‘I made promises to the people that I lost’— How the Iraq war forged a Navy SEAL’s path to Harvard Medical School and NASA
Navy Lt. Jonny Kim went viral last week when NASA announced that he and 10 other candidates (including six other service members) became the newest members of the agency's hallowed astronaut corps. A decorated Navy SEAL and graduate of Harvard Medical School, Kim in particular seems to have a penchant for achieving people's childhood dreams.
However, Kim shared with Task & Purpose that his motivation for living life the way he has stems not so much from starry-eyed ambition, but from the pain and loss he suffered both on the battlefields of Iraq and from childhood instability while growing up in Los Angeles. Kim tells his story in the following Q&A, which was lightly edited for length and clarity:
New Vietnam War movie 'The Last Full Measure' takes some well-deserved shots at the military’s award process
Todd Robinson's upcoming Vietnam War drama, The Last Full Measure, is a story of two battles: One takes place during an ambush in the jungles of Vietnam in 1966, while the other unfolds more than three decades later as the survivors fight to see one pararescueman's valor posthumously recognized.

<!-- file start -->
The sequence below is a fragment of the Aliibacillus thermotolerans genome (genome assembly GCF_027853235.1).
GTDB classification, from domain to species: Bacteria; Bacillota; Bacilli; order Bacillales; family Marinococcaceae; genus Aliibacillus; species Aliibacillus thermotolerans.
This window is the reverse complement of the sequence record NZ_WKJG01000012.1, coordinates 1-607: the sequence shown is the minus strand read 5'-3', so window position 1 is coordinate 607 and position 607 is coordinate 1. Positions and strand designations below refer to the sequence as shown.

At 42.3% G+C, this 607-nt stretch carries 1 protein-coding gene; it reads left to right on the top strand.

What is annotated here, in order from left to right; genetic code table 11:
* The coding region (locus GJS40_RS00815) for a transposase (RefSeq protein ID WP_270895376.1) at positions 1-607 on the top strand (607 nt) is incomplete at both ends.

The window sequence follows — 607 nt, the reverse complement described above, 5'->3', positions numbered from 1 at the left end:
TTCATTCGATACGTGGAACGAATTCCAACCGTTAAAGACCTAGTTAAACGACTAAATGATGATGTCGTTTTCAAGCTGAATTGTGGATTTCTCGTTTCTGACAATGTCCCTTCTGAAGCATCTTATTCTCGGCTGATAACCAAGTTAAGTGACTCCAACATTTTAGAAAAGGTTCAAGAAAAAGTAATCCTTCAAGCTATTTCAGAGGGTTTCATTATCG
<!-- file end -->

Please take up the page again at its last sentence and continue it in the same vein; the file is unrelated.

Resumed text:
On April 11, 1966, Airman 1st Class William H. Pitsenbarger (played by Jeremy Irvine) responded to a call to evacuate casualties belonging to a company with the Army's 1st Infantry Division near Cam My during a deadly ambush, the result of a search and destroy mission dubbed Operation Abilene.
In the ensuing battle, the unit suffered more than 80 percent casualties as their perimeter was breached. Despite the dangers on the ground, Pitsenbarger refused to leave the soldiers trapped in the jungle and waved off the medevac chopper, choosing to fight, and ultimately die, alongside men he'd never met before that day.
Decades later, those men fought to see Pitsenbarger's Air Force Cross upgraded to the Medal of Honor. On Dec. 8, 2000, they won, when Pitsenbarger was posthumously awarded the nation's highest decoration for valor.
The Last Full Measure painstakingly chronicles that long desperate struggle, and the details of the battle are told in flashbacks by the soldiers who survived the ambush, played by a star-studded cast that includes Samuel L. Jackson, Ed Harris, and William Hurt.